Reflections on Change: The Constant Shuffle

Change is a constant.

I passed 37 years recently.

In 2022 I was going freelance after 12 years of employment. Why ? Because I had been so disappointed by many years of employment, bad managers or politics, I needed to feel like I gave the credit myself deserves. I now feel after one year I would like to help and mentor other people to go freelance.

My toddler (2.5 years old) is going to school and I drive him at school by bike. The more I invest time with him that I don't spend at other crap, the deeper we connect. But crap is everywhere and trying to steal time from us. Seeing him growing so much reminds me of the time passing and the need for me to lead by example.

I learned from hundred of hours spent crafting my LinkedIn profile, sending/receiving tens of thousands of LinkedIn messages, crafting my resume, interviewing for hundred of jobs. No matter how long we play this game of finding the ideal job and finding the exact rates, conditions, etc we deserve and want, those variables keep changing a lot and are difficult to correlate with ideal job. In the end it's not about the job but about who we are, what we need from life, what we really want to do on a day to day, what kind of problems we like to solve, what kind of people we want to work with, what kind of team we want to shape. The ideal job is a rare combination of hidden variables and is a constantly changing problem that requires gut feeling and experience, like finding the perfect taste in coffee / espresso / beer is a never ending game.

As part of this I've removed a lot of my previous job criteria at to recruiters to keep things simple.

Outside of work, I also made a lot of sacrifices, at least choices that I regretted. For the sake of trying to please or do the right thing, I got in trouble a few times. In the future I have to stand for what is worth to me, and trust my gut feeling. I'm always willing to make compromises as I'm a Belgian and we excel in this ! but I also have to set boundaries and speak the truth and take distance at need. Before this post, I struggled to start writing. Speaking of which, I even thought of using ChatGPT to help with the task. ChatGPT has clearly influenced radically the way I interact with the web and the universe of problems, including code but not only. It drastically revived my interest into technology. But it also obvious there is a long way before AI can supersed us. A good tool is nothing without a creative mind and some persistence. And a good mind needs to express, otherwise it's best to just play sudoku alone.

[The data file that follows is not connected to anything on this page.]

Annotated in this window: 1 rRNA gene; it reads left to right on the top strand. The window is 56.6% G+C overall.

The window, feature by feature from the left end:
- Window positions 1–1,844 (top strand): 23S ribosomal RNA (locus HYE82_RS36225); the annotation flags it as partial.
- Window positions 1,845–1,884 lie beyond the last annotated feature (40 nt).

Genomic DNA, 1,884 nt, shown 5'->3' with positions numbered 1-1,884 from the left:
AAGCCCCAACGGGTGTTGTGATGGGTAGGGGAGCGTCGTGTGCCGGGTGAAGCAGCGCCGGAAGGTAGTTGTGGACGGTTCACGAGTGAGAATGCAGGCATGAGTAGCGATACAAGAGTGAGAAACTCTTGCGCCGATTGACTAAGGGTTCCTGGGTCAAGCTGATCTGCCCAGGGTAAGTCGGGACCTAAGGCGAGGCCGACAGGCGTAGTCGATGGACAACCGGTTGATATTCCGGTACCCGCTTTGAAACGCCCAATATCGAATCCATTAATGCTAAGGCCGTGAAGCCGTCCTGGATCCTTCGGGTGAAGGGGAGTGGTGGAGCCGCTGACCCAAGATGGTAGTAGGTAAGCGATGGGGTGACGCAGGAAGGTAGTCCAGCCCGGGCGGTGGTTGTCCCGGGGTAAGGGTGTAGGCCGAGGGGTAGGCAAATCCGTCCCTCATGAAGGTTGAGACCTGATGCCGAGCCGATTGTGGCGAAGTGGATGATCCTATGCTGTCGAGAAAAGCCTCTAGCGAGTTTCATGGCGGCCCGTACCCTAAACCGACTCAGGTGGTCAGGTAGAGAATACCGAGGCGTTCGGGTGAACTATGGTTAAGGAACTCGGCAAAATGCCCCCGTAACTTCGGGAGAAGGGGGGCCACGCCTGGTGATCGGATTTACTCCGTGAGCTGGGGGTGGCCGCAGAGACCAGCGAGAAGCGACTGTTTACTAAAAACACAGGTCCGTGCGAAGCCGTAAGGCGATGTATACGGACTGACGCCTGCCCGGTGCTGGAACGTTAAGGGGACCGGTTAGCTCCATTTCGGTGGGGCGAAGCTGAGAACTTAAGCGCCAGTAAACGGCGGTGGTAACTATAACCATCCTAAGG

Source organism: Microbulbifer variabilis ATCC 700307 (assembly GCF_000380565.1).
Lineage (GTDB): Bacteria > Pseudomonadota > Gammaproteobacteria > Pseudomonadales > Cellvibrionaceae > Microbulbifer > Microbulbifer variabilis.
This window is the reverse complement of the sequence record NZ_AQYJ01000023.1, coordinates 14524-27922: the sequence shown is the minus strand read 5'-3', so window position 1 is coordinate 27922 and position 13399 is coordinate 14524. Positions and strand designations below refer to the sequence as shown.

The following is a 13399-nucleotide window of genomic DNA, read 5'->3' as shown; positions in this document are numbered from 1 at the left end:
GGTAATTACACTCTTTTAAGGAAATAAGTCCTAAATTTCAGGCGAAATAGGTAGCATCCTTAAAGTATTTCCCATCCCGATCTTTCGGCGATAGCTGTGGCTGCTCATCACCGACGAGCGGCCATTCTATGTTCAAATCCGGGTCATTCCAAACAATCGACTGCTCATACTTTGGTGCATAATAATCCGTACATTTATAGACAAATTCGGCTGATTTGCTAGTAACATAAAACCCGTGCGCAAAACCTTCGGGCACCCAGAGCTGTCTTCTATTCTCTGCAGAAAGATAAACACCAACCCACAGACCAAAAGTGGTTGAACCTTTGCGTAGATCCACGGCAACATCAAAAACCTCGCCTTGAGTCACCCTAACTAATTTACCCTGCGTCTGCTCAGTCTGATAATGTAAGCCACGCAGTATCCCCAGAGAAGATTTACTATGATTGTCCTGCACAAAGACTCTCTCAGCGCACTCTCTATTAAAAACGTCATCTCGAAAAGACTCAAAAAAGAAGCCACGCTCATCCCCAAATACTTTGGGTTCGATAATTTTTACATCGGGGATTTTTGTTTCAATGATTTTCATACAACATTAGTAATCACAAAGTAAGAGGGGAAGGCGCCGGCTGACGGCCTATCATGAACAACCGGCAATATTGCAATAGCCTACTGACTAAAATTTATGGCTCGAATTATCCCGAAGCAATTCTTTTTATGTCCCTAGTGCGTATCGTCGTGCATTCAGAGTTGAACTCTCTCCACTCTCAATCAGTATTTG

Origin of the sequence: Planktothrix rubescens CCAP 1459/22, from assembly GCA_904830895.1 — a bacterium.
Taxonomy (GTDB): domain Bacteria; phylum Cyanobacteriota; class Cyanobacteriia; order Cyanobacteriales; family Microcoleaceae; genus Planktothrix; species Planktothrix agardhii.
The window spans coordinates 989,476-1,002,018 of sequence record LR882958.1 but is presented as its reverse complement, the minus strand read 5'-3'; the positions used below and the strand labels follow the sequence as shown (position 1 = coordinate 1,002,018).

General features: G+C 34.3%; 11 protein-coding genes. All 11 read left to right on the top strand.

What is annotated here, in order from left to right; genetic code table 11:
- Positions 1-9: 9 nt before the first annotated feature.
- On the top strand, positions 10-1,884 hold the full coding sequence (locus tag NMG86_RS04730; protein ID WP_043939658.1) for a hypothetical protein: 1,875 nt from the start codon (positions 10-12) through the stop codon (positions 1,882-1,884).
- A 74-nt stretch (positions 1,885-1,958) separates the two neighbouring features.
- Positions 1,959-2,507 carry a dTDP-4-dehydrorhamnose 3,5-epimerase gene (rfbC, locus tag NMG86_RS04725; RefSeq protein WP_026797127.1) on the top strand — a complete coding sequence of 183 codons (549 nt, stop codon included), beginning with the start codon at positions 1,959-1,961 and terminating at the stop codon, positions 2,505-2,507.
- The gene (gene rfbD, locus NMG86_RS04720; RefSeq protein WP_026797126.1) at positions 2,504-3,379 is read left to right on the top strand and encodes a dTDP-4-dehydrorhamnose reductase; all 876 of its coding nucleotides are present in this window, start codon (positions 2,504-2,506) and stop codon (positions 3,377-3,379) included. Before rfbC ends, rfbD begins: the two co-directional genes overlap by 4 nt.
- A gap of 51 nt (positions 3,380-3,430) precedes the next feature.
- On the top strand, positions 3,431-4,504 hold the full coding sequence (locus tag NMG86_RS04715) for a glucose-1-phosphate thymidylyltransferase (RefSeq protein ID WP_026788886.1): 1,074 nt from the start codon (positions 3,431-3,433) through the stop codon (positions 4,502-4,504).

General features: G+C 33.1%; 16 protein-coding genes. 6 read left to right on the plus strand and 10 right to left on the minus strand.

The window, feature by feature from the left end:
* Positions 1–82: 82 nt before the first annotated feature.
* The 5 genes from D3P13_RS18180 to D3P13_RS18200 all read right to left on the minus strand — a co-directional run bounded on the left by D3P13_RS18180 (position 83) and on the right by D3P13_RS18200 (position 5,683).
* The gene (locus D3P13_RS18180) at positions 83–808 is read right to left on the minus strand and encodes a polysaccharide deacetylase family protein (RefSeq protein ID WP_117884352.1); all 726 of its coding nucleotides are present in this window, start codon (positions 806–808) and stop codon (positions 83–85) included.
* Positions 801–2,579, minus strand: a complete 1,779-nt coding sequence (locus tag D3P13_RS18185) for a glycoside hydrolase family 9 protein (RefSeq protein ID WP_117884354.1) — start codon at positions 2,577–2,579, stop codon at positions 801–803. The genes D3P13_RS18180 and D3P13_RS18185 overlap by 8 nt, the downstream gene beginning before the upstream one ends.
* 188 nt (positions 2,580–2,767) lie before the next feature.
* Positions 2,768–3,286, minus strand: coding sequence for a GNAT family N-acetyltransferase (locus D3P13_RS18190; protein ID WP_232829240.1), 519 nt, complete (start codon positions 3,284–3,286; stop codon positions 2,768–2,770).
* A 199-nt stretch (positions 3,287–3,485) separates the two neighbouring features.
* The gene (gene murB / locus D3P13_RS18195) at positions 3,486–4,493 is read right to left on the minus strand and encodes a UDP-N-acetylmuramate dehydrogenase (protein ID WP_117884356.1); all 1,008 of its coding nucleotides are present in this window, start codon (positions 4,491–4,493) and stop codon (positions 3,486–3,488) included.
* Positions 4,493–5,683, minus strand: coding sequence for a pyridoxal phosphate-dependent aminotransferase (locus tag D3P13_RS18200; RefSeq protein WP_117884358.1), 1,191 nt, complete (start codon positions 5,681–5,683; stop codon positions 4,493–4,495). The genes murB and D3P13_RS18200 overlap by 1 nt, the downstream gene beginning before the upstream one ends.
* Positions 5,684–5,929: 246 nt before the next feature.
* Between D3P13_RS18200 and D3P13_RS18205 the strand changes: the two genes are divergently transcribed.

And that motivates me to write. And I make no promises, but to write for myself 🙂 and share things.

When it’s time to quit your job

As cool as it could have been for a while, the moment comes when your steady job frustrates you. It can be because of a work culture and politics or because the pandemic made you reconsider if your job cost/benefit balance was positive and you might have joined the great resignation. Or the reason sits somewhere else.

For what it's worth, here is a quick tip I've been using to help me decide whether it's really time for me to change.

All you have to do is to answer the three following questions :

  • Do I enjoy my work assignments ?
  • Do I enjoy the company of my direct colleagues and my manager ?
  • Do I feel satisfied with my current salary package and benefits ?

If the answer is no for at least 2 out of the 3, then you have to seriously start interviewing for job opportunities.

What bugs me with tech recruiters.

The "10x Engineer" had become a meme, but some recruiters seem unaware of this.

I was recently surprised to get a job offer for a Software Engineer 2x. I told the recruiter it's legit to also expect the rate/income to be twice the equivalent of any other Software Engineer role.

If you get asked in an interview to perform the same job as any Site Reliability Engineer at Google, isn't legit to claim the same rates as Google provides for this job level ?

My LinkedIn profile mentions the types of job opportunities I don't want to hear about, but some recruiters will try to reach out to me for such job opportunities, and justify this by "I had to try".

When words are not taken seriously, or at least when the implications of those words are not commonly understood, this creates frustration. After a few years spent on LinkedIn, it really feels like more and more recruiters don't care enough, or that hiring is broken.

After I accepted a job offer recently (not via LinkedIn) I decided it was time for me to slowly turn my back to LinkedIn and prevent any recruiter from sending me anything too easily, this way I'll stop wasting so much time, and I don't feel I'll miss so many opportunities.